The word frustum refers to a solid shape that looks like a pyramid with the top cut off parallel to the base. This is the shape of the region that can be seen and rendered by a perspective cameraA component which creates an image of a particular viewpoint in your scene. The output is either drawn to the screen or captured as a texture. More info
See in Glossary. The following thought experiment should help to explain why this is the case.
Imagine holding a straight rod (a broom handle or a pencil, for example) end-on to a camera and then taking a picture. If the rod were held in the centre of the picture, perpendicular to the camera lens, then only its end would be visible as a circle on the picture; all other parts of it would be obscured. If you moved it upward, the lower side would start to become visible but you could hide it again by angling the rod upward. If you continued moving the rod up and angling it further upward, the circular end would eventually reach the top edge of the picture. At this point, any object above the line traced by the rod in world space would not be visible on the picture.
The rod could just as easily be moved and rotated left, right, or down or any combination of horizontal and vertical. The angle of the “hidden” rod simply depends on its distance from the centre of the screen in both axes.
The meaning of this thought experiment is that any point in a camera’s image actually corresponds to a line in world space and only a single point along that line is visible in the image. Everything behind that position on the line is obscured.
The outer edges of the image are defined by the diverging lines that correspond to the corners of the image. If those lines were traced backwards towards the camera, they would all eventually converge at a single point. In Unity, this point is located exactly at the camera’s transform position and is known as the centre of perspective. The angle subtended by the lines converging from the top and bottom centres of the screen at the centre of perspective is called the field of view (often abbreviated to FOV).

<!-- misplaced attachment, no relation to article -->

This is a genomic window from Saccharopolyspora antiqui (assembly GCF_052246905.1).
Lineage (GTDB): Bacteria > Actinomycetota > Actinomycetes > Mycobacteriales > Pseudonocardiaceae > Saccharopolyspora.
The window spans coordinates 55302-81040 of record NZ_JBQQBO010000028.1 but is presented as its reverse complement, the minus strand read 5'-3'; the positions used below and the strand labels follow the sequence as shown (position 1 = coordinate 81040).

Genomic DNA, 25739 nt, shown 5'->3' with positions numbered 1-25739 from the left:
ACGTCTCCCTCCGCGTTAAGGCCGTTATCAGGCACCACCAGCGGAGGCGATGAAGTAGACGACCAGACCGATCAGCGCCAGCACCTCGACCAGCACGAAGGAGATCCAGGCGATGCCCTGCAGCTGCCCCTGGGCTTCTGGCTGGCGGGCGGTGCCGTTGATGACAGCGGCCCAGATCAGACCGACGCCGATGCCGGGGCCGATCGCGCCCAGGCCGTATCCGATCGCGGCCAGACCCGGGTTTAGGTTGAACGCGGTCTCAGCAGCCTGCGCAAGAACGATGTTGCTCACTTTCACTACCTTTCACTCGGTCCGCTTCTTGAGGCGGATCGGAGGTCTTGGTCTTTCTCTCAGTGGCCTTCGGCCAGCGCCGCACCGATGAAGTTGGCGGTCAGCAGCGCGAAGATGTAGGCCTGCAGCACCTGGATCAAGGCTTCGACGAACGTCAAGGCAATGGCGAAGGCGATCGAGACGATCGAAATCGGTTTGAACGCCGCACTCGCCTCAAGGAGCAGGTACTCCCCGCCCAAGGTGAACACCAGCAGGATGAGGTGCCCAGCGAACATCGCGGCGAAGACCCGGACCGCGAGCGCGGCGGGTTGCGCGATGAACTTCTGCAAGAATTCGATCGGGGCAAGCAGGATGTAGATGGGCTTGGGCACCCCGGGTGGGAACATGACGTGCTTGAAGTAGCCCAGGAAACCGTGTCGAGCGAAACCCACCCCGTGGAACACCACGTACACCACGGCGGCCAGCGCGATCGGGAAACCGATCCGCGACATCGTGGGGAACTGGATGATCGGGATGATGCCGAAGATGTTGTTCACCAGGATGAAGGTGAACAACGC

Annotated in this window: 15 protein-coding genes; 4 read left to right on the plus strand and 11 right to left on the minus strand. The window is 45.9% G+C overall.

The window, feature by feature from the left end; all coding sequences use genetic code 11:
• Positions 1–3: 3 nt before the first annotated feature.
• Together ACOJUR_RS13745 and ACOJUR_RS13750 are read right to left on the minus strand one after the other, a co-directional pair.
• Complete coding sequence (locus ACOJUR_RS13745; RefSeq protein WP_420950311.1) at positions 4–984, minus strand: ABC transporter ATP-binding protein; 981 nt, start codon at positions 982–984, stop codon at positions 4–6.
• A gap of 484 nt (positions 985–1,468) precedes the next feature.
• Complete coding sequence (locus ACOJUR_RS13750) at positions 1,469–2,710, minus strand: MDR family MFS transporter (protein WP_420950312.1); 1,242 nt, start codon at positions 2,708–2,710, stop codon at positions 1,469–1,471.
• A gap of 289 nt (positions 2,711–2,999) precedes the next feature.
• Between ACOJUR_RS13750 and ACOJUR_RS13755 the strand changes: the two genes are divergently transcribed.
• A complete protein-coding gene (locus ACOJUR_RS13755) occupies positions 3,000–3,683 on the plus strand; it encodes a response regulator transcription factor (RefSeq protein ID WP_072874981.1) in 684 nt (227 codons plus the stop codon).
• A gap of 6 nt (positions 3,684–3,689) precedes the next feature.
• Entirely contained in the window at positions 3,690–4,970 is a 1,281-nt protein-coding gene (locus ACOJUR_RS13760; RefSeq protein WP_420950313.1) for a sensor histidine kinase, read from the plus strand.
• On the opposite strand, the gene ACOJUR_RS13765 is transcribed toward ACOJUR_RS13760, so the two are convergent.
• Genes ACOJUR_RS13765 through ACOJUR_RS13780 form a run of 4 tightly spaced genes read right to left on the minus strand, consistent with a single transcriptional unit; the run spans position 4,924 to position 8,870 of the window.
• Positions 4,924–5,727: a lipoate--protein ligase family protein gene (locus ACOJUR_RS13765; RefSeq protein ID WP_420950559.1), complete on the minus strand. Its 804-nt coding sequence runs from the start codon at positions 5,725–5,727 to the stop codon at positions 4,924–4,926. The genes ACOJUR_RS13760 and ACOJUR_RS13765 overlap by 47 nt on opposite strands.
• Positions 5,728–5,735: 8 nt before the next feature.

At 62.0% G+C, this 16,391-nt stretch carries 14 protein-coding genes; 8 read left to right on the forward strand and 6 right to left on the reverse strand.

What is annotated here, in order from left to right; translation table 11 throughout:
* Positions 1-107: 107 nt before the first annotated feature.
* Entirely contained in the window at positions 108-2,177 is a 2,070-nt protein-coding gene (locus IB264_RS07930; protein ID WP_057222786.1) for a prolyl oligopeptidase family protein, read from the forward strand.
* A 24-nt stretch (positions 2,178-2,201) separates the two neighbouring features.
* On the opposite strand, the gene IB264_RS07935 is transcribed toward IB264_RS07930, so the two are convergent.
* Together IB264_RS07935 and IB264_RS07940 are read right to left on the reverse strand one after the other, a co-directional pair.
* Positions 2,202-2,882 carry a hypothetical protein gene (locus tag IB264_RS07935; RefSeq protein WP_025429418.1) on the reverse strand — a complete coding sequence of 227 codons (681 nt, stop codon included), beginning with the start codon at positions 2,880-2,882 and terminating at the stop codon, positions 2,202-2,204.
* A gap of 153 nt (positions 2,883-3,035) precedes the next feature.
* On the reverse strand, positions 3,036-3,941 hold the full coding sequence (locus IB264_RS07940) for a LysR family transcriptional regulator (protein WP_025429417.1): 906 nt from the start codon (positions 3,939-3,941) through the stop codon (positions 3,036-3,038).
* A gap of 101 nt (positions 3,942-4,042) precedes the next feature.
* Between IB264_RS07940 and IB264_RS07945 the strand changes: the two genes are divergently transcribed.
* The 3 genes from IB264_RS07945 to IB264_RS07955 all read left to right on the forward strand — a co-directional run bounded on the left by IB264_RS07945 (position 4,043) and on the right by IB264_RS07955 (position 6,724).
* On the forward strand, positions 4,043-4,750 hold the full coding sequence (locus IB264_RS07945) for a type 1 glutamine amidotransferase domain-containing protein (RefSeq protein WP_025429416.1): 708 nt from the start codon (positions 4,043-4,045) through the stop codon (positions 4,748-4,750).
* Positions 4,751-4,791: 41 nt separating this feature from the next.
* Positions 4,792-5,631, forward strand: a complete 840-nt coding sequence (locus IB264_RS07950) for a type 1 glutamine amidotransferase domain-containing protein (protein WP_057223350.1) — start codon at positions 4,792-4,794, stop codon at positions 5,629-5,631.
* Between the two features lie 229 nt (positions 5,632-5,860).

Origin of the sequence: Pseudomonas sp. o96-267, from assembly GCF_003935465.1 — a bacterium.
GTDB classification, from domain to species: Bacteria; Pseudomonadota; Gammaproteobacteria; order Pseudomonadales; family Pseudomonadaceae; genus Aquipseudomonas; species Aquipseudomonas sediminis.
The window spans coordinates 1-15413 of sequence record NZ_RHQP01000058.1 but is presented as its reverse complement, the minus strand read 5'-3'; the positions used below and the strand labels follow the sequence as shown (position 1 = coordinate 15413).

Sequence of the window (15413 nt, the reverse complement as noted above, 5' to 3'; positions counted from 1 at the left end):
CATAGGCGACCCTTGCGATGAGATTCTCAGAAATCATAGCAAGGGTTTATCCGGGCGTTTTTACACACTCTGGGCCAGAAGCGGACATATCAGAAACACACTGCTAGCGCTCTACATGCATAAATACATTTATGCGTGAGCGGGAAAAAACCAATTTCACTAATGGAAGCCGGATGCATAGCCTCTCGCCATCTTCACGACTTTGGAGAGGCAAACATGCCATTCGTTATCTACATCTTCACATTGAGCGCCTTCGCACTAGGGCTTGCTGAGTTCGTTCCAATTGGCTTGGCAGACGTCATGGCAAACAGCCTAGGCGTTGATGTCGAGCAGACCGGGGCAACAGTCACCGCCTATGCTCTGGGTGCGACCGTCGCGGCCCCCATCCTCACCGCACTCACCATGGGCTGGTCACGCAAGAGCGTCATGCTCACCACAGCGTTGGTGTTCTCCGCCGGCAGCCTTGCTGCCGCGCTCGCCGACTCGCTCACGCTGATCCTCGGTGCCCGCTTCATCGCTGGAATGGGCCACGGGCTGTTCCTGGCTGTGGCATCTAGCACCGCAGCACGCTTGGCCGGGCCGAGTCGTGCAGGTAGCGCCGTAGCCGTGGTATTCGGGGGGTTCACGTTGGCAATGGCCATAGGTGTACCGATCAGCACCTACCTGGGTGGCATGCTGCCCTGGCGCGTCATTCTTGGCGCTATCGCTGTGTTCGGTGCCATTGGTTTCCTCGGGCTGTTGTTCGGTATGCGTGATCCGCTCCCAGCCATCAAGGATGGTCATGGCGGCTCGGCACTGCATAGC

As stated above, anything that falls outside the diverging lines at the edges of the image will not be visible to the camera, but there are also two other restrictions on what it will render. The near and far clipping planes are parallel to the camera’s XY plane and each set at a certain distance along its centre line. Anything closer to the camera than the near clipping planeA plane that limits how far or close a camera can see from its current position. A camera’s viewable range is between the far and near clipping planes. See far clipping plane and near clipping plane. More info
See in Glossary and anything farther away than the far clipping planeThe maximum draw distance for a camera. Geometry beyond the plane defined by this value is not rendered. The plane is perpendicular to the camera’s forward (Z) direction.
See in Glossary will not be rendered.
The diverging corner lines of the image along with the two clipping planes define a truncated pyramid - the view frustum.
Objects, lights, and shadows might flicker if they’re far away. The flickering occurs because distances are too large to calculate positions precisely with floating point math. In each frame, the object, light, or shadow is at a slightly different position, so it moves in and out of the view frustum.
Minimise flickering using one of the following approaches:
Unity calculates lights and shadows with the world space position as the reference point, for example
0, 0, 0 in a 3D scene. Flickering occurs when lights and shadows are far away from the world space position. To minimise flickering, you can enable camera-relative culling, so Unity uses the camera position as the relative position for shadow calculations. See Culling settings in Graphics settings.